Arizona State Geologist Lee Allison has two posts on the destruction of highway 89. The first (here) shows an air-photo and cross section of the area. The second (here) shows a video of a news report on the area. The second post also has a link to geologist Wayne Ranney’s blog Earthly Musings in which he shows photos of many scenic views of the area. One photo in particular shows the geology of the area: the highway was built across an old landslide which was apparently reactivated. (See photo below, markup by Ranney).
In the photo, notice the white rock just above the red line and just below the yellow line. This is the Navajo Sandstone. This photo shows an ancient landslide that slid from the red line to the yellow line with displacement of about 250 feet. This occurred sometime before the highway was built in the 1950s. The highway goes along the toe of the ancient landslide, a very unstable position. It was this area than failed in the last few days.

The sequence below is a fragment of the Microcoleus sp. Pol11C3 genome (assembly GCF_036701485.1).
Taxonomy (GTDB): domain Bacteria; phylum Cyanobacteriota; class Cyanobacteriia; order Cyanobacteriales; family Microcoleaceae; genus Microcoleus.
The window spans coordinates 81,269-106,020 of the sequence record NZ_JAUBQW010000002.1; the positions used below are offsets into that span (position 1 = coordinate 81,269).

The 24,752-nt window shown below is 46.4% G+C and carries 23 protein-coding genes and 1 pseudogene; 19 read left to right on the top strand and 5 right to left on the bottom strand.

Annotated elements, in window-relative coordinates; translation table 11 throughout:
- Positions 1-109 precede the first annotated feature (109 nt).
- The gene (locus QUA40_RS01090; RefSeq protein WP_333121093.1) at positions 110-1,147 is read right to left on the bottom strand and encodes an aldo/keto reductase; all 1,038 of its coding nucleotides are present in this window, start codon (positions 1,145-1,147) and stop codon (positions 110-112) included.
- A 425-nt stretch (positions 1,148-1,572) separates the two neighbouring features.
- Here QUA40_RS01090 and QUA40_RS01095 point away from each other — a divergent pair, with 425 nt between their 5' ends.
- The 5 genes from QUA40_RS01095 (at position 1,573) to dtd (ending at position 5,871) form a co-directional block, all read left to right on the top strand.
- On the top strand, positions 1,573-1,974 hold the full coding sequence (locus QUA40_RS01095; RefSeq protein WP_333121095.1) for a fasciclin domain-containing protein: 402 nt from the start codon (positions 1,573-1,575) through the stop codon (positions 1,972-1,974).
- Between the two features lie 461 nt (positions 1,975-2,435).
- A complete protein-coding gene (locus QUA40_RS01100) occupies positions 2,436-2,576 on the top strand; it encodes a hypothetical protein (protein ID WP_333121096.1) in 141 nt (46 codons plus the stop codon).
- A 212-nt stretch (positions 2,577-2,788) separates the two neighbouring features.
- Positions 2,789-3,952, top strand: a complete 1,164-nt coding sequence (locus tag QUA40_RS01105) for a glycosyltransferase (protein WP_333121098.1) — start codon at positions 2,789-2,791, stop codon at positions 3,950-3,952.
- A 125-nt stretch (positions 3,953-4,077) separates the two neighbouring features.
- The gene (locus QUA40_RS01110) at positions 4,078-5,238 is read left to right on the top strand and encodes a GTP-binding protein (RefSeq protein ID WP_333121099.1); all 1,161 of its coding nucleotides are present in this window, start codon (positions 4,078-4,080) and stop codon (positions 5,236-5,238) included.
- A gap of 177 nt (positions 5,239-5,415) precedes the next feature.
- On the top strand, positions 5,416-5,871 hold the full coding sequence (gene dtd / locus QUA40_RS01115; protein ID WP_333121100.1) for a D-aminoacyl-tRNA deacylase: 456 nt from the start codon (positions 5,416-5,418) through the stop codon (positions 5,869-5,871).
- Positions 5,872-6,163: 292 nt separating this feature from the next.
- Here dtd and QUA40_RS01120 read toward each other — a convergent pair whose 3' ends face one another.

This photo reminds me of a class in Engineering Geology on where NOT to build roads. It will be interesting to see how the Arizona Highway Department repairs the road. Will they build it along the toe of the ancient landslide again, or will they make a very expensive rerouting?
UPDATES from Arizona Geological Survey:
Bitter Spring landslide extends downslope from US89 Includes new video